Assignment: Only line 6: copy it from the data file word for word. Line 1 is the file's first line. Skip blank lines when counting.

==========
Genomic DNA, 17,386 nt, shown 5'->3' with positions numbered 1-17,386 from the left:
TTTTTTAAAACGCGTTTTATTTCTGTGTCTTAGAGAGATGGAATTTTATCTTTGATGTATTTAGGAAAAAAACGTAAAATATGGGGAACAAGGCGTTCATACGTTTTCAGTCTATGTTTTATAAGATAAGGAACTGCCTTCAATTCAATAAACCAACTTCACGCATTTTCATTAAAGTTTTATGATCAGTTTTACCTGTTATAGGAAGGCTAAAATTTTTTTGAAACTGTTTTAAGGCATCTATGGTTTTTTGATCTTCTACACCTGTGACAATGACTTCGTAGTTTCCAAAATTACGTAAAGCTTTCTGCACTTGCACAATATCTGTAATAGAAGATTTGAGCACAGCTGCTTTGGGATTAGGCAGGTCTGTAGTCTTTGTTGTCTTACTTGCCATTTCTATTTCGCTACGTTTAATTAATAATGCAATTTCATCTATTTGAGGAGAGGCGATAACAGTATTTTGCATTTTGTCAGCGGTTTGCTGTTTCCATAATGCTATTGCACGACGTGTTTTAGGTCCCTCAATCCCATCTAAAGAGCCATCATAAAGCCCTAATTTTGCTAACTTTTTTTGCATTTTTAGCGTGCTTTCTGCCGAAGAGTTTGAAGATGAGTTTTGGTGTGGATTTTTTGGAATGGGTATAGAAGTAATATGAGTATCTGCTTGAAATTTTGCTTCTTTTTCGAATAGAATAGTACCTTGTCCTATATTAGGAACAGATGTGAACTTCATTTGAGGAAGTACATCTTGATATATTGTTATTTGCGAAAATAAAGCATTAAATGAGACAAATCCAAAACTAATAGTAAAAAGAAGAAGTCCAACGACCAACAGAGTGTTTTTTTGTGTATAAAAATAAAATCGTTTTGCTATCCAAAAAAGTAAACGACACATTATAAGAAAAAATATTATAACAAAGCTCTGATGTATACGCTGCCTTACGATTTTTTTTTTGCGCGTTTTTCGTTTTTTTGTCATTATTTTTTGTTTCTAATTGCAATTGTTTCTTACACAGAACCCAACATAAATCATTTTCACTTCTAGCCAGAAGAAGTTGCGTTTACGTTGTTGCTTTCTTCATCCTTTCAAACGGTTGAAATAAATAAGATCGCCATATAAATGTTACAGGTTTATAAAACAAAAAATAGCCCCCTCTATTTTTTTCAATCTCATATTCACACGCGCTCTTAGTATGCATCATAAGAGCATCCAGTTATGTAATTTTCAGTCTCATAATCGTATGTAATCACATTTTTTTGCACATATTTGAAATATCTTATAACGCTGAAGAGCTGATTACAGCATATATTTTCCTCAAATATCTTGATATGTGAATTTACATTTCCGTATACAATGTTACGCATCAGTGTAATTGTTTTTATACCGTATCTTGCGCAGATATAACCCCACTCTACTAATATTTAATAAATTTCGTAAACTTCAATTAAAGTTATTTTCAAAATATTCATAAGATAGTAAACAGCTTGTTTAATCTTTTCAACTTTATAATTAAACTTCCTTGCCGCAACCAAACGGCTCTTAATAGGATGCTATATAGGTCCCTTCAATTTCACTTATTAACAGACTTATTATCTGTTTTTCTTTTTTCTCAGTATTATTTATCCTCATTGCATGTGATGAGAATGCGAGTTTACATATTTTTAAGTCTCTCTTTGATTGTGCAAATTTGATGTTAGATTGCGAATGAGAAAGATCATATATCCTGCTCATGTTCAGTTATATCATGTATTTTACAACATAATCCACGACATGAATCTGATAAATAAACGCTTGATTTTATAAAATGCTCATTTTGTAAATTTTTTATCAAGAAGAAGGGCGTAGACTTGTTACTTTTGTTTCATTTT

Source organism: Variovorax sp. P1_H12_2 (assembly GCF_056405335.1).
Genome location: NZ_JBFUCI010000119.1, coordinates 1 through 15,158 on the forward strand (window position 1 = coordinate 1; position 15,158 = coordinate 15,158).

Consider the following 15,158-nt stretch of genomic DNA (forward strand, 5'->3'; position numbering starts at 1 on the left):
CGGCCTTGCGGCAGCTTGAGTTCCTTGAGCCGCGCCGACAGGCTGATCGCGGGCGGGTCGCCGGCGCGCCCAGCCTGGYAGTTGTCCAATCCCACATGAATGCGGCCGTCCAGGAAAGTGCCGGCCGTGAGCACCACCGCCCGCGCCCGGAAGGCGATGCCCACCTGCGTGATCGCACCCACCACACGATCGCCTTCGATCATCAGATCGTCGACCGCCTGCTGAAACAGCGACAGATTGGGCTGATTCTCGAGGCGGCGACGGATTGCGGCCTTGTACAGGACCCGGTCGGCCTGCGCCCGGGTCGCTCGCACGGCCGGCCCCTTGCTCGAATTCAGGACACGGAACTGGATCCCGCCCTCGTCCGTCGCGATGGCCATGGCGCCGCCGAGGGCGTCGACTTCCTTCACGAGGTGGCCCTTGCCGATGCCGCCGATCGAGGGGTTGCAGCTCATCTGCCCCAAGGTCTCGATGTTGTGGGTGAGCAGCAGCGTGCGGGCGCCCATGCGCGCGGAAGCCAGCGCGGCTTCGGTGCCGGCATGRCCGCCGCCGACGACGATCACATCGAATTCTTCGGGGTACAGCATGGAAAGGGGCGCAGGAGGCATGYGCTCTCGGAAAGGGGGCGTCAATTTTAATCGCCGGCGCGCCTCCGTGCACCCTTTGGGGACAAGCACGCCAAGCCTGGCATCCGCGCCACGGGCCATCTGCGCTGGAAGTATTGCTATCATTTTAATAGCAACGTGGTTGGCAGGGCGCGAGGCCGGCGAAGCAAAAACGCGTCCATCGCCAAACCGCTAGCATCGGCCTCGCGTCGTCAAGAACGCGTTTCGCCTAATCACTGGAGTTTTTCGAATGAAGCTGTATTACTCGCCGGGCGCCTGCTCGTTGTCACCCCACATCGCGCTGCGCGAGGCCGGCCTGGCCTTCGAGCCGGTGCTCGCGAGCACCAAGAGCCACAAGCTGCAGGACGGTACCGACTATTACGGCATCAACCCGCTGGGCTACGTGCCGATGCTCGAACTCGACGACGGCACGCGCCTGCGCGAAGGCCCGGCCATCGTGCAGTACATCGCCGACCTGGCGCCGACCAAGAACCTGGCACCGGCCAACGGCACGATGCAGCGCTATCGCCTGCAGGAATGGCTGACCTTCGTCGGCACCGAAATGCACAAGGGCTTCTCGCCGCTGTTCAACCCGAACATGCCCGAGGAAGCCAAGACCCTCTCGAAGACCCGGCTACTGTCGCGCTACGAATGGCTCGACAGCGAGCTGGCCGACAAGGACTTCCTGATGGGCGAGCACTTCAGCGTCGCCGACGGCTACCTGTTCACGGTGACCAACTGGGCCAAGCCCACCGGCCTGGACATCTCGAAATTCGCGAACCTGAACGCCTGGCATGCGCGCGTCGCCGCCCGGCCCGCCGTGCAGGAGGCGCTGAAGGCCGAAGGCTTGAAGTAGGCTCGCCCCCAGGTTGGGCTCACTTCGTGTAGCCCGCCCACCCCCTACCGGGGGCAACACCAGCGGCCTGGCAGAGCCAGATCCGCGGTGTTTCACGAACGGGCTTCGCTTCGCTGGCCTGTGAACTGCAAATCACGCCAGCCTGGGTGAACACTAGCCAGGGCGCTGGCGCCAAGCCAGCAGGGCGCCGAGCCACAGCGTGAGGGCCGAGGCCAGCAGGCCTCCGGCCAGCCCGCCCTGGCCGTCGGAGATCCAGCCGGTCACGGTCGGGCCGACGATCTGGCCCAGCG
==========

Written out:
CGGCCTTGCGGCAGCTTGAGTTCCTTGAGCCGCGCCGACAGGCTGATCGCGGGCGGGTCGCCGGCGCGCCCAGCCTGGYAGTTGTCCAATCCCACATGAATGCGGCCGTCCAGGAAAGTGCCGGCCGTGAGCACCACCGCCCGCGCCCGGAAGGCGATGCCCACCTGCGTGATCGCACCCACCACACGATCGCCTTCGATCATCAGATCGTCGACCGCCTGCTGAAACAGCGACAGATTGGGCTGATTCTCGAGGCGGCGACGGATTGCGGCCTTGTACAGGACCCGGTCGGCCTGCGCCCGGGTCGCTCGCACGGCCGGCCCCTTGCTCGAATTCAGGACACGGAACTGGATCCCGCCCTCGTCCGTCGCGATGGCCATGGCGCCGCCGAGGGCGTCGACTTCCTTCACGAGGTGGCCCTTGCCGATGCCGCCGATCGAGGGGTTGCAGCTCATCTGCCCCAAGGTCTCGATGTTGTGGGTGAGCAGCAGCGTGCGGGCGCCCATGCGCGCGGAAGCCAGCGCGGCTTCGGTGCCGGCATGRCCGCCGCCGACGACGATCACATCGAATTCTTCGGGGTACAGCATGGAAAGGGGCGCAGGAGGCATGYGCTCTCGGAAAGGGGGCGTCAATTTTAATCGCCGGCGCGCCTCCGTGCACCCTTTGGGGACAAGCACGCCAAGCCTGGCATCCGCGCCACGGGCCATCTGCGCTGGAAGTATTGCTATCATTTTAATAGCAACGTGGTTGGCAGGGCGCGAGGCCGGCGAAGCAAAAACGCGTCCATCGCCAAACCGCTAGCATCGGCCTCGCGTCGTCAAGAACGCGTTTCGCCTAATCACTGGAGTTTTTCGAATGAAGCTGTATTACTCGCCGGGCGCCTGCTCGTTGTCACCCCACATCGCGCTGCGCGAGGCCGGCCTGGCCTTCGAGCCGGTGCTCGCGAGCACCAAGAGCCACAAGCTGCAGGACGGTACCGACTATTACGGCATCAACCCGCTGGGCTACGTGCCGATGCTCGAACTCGACGACGGCACGCGCCTGCGCGAAGGCCCGGCCATCGTGCAGTACATCGCCGACCTGGCGCCGACCAAGAACCTGGCACCGGCCAACGGCACGATGCAGCGCTATCGCCTGCAGGAATGGCTGACCTTCGTCGGCACCGAAATGCACAAGGGCTTCTCGCCGCTGTTCAACCCGAACATGCCCGAGGAAGCCAAGACCCTCTCGAAGACCCGGCTACTGTCGCGCTACGAATGGCTCGACAGCGAGCTGGCCGACAAGGACTTCCTGATGGGCGAGCACTTCAGCGTCGCCGACGGCTACCTGTTCACGGTGACCAACTGGGCCAAGCCCACCGGCCTGGACATCTCGAAATTCGCGAACCTGAACGCCTGGCATGCGCGCGTCGCCGCCCGGCCCGCCGTGCAGGAGGCGCTGAAGGCCGAAGGCTTGAAGTAGGCTCGCCCCCAGGTTGGGCTCACTTCGTGTAGCCCGCCCACCCCCTACCGGGGGCAACACCAGCGGCCTGGCAGAGCCAGATCCGCGGTGTTTCACGAACGGGCTTCGCTTCGCTGGCCTGTGAACTGCAAATCACGCCAGCCTGGGTGAACACTAGCCAGGGCGCTGGCGCCAAGCCAGCAGGGCGCCGAGCCACAGCGTGAGGGCCGAGGCCAGCAGGCCTCCGGCCAGCCCGCCCTGGCCGTCGGAGATCCAGCCGGTCACGGTCGGGCCGACGATCTGGCCCAGCG